She’s the quintessential goddess who oozes sensuality and sex appeal. Her God-given beauty leaves most people who come in contact with her speechless for the first few minutes. Padma Lakshmi comes close to being a walking, talking, breathing goddess. While it is easy to be captivated by her beauty alone, the gorgeous lady’s humility and honesty take one by surprise. Taking advantage of her Indian roots and looks and her American outlook on life, she exemplifies the term ‘exotic beauty’, and has used it to her advantage. She dons many hats – including author, actress, model, television host and executive producer – but her favourite role is that of being a mother to her daughter, Krishna. We caught up with her recently while she was in India promoting her memoir, Love, Loss and What We Ate.
If there’s one takeaway from your book you’d like readers to come away with, what would it be?
Everyone has a different experience of the book based on their own life. For me, as I look back almost a year after I finished it, I can say I wanted this to be a book for young women all over the world who were still figuring out who they wanted to be. It’s for those who felt like an outsider in some way, in any way, whether it’s that they just got married or moved to a new city, or were starting over in some way. It took me much longer to figure out who I am, and I wanted to write about that journey in an honest way.
Being an Indian who grew up in America, how Indian do you feel?
I feel very Indian; I don’t feel less Indian than anybody else who has grown up in India. I grew up speaking Tamil with my mother and Hindi with my stepfather. I eat Indian food and feel very Indian. I may not go to the temple every week, but I do every once in a while. I feel very grounded to my roots; they’re very comforting to me and are a set of beliefs and cultural norms I can draw from. Whenever there is a case of straddling two cultures, it is difficult in the moment, especially when you feel like an outsider. But it makes you a stronger person, more adaptable, and it also makes you have more patience. You know that you are starting out a little bit from behind, yet you can make it through. I am not an Indian citizen, but at heart I feel very Indian and I don’t struggle with that.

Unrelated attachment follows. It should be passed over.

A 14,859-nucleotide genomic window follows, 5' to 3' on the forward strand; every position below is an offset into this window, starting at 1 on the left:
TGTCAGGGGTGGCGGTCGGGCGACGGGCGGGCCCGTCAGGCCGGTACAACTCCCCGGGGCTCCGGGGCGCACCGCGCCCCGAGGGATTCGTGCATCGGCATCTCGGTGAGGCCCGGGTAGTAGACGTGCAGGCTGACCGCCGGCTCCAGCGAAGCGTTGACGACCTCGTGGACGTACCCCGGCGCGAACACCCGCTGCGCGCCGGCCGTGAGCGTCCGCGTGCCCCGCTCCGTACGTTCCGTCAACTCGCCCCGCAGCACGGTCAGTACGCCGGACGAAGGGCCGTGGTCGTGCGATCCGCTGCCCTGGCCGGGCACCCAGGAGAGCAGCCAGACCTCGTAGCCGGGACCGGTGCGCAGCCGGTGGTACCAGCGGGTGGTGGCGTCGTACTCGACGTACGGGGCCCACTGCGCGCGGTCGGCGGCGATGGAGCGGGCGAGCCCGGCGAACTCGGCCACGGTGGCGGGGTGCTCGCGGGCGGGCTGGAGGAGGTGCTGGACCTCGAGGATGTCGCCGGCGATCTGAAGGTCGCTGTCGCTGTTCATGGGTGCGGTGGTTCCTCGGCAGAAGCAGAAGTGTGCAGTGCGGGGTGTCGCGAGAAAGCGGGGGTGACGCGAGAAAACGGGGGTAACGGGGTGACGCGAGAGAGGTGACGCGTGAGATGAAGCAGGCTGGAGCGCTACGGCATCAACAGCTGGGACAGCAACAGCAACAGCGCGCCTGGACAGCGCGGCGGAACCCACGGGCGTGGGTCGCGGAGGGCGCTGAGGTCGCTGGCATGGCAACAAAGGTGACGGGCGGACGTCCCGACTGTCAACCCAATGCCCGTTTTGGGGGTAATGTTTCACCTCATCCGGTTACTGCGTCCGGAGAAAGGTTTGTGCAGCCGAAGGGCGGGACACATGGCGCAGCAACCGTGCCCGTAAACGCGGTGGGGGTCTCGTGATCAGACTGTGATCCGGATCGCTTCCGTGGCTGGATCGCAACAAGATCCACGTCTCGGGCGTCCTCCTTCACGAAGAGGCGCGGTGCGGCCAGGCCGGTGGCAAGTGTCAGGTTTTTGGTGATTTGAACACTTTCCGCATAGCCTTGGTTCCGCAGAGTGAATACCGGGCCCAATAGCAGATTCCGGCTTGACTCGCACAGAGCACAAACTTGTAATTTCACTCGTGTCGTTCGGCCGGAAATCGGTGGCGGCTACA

You’ve touched upon the outsider aspect a lot. What made you feel that way?
I think it was a feeling I got for different reasons at different points of time. When I was young and living in India, I was 6 feet tall at the age of 13 and I felt very gangly. I remember being at a market in Delhi and some guy screaming, “What a height” (mimics a man in strong Indian accent). After that, in college I was a theatre major, while the rest of my family went into more traditional professions like engineering and medicine, so I always felt a bit intellectually second-class (laughs). But as you get older you make your own way, and you come to be at peace with who you are. And once you get to that point, you also realise that there are a lot of advantages in these differences, and you start using those advantages, the different perspectives, and the multiple languages to your benefit.
They say one gets wiser with age and experience. What’s the one piece of advice you would give your 25-year-old self?
It would definitely be that everything takes longer than you think it is going to, and don’t lose hope or ever give up. By the time I was 30 my modelling career was dwindling, and I wasn’t getting great acting gigs either. In my head I was thinking “What is going to be my next act”. I didn’t want to be just an ex-model; I wanted to have a serious professional life and do stimulating work. I was 30, and most Indian parents expect us to know everything by 30 – have a set career, having found the person you want to marry, buy a house or perhaps even have a kid. All this is too much pressure to put on ourselves. If I had to talk to my younger self I would say just keep at it; just put one foot in front of the other. When one is trying to find a career path as well, I would say try to find something that comes naturally to you. It should be something you don’t mind spending a lot of hours doing, since you will be spending most of your life doing it.
You’ve certainly lived a very colourful life so far. What’s been the most exciting part?
I think there are different moments that have stood out, but by far the best moment was having my daughter, Krishna, especially because it happened unexpectedly. She is a fun kid to have around! --- as told to Suneela